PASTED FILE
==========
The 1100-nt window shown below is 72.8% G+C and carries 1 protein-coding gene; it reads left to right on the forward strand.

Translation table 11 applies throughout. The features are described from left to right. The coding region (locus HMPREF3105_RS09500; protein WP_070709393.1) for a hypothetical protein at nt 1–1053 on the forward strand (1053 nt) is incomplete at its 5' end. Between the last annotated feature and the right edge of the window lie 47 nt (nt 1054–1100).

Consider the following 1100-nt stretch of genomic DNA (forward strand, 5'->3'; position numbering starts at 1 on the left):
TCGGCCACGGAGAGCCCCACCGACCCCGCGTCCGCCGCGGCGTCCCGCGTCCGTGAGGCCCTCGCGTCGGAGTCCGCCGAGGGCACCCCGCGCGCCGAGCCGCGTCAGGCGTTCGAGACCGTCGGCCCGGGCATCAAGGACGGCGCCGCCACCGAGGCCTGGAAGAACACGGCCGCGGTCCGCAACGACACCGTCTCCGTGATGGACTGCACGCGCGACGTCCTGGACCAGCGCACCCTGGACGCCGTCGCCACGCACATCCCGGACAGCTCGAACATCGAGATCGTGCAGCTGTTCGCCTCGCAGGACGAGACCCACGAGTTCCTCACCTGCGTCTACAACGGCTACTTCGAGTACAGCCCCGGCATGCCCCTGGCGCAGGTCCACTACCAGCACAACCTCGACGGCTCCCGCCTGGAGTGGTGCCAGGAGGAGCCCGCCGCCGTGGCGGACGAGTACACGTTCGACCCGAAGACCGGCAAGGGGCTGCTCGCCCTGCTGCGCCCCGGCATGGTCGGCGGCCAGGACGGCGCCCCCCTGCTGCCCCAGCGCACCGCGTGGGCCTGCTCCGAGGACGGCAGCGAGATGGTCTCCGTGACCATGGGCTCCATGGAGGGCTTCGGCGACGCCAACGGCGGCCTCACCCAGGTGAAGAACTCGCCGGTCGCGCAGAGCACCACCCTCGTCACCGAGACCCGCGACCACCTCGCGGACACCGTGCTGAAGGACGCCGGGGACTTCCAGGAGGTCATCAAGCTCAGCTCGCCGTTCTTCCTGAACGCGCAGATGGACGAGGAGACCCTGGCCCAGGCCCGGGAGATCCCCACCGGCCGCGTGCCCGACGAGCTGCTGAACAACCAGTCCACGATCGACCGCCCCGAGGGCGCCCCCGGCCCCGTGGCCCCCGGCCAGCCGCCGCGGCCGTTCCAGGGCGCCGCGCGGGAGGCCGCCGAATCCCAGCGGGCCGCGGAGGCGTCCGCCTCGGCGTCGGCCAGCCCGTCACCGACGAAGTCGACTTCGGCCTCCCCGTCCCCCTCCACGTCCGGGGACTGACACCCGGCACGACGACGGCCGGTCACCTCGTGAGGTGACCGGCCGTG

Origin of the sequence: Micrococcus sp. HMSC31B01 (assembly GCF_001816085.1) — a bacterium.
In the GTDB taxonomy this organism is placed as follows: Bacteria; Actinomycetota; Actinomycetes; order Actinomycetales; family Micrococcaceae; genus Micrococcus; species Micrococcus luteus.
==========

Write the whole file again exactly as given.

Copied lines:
The 1100-nt window shown below is 72.8% G+C and carries 1 protein-coding gene; it reads left to right on the forward strand.

Translation table 11 applies throughout. The features are described from left to right. The coding region (locus HMPREF3105_RS09500; protein WP_070709393.1) for a hypothetical protein at nt 1–1053 on the forward strand (1053 nt) is incomplete at its 5' end. Between the last annotated feature and the right edge of the window lie 47 nt (nt 1054–1100).

Consider the following 1100-nt stretch of genomic DNA (forward strand, 5'->3'; position numbering starts at 1 on the left):
TCGGCCACGGAGAGCCCCACCGACCCCGCGTCCGCCGCGGCGTCCCGCGTCCGTGAGGCCCTCGCGTCGGAGTCCGCCGAGGGCACCCCGCGCGCCGAGCCGCGTCAGGCGTTCGAGACCGTCGGCCCGGGCATCAAGGACGGCGCCGCCACCGAGGCCTGGAAGAACACGGCCGCGGTCCGCAACGACACCGTCTCCGTGATGGACTGCACGCGCGACGTCCTGGACCAGCGCACCCTGGACGCCGTCGCCACGCACATCCCGGACAGCTCGAACATCGAGATCGTGCAGCTGTTCGCCTCGCAGGACGAGACCCACGAGTTCCTCACCTGCGTCTACAACGGCTACTTCGAGTACAGCCCCGGCATGCCCCTGGCGCAGGTCCACTACCAGCACAACCTCGACGGCTCCCGCCTGGAGTGGTGCCAGGAGGAGCCCGCCGCCGTGGCGGACGAGTACACGTTCGACCCGAAGACCGGCAAGGGGCTGCTCGCCCTGCTGCGCCCCGGCATGGTCGGCGGCCAGGACGGCGCCCCCCTGCTGCCCCAGCGCACCGCGTGGGCCTGCTCCGAGGACGGCAGCGAGATGGTCTCCGTGACCATGGGCTCCATGGAGGGCTTCGGCGACGCCAACGGCGGCCTCACCCAGGTGAAGAACTCGCCGGTCGCGCAGAGCACCACCCTCGTCACCGAGACCCGCGACCACCTCGCGGACACCGTGCTGAAGGACGCCGGGGACTTCCAGGAGGTCATCAAGCTCAGCTCGCCGTTCTTCCTGAACGCGCAGATGGACGAGGAGACCCTGGCCCAGGCCCGGGAGATCCCCACCGGCCGCGTGCCCGACGAGCTGCTGAACAACCAGTCCACGATCGACCGCCCCGAGGGCGCCCCCGGCCCCGTGGCCCCCGGCCAGCCGCCGCGGCCGTTCCAGGGCGCCGCGCGGGAGGCCGCCGAATCCCAGCGGGCCGCGGAGGCGTCCGCCTCGGCGTCGGCCAGCCCGTCACCGACGAAGTCGACTTCGGCCTCCCCGTCCCCCTCCACGTCCGGGGACTGACACCCGGCACGACGACGGCCGGTCACCTCGTGAGGTGACCGGCCGTG

Origin of the sequence: Micrococcus sp. HMSC31B01 (assembly GCF_001816085.1) — a bacterium.
In the GTDB taxonomy this organism is placed as follows: Bacteria; Actinomycetota; Actinomycetes; order Actinomycetales; family Micrococcaceae; genus Micrococcus; species Micrococcus luteus.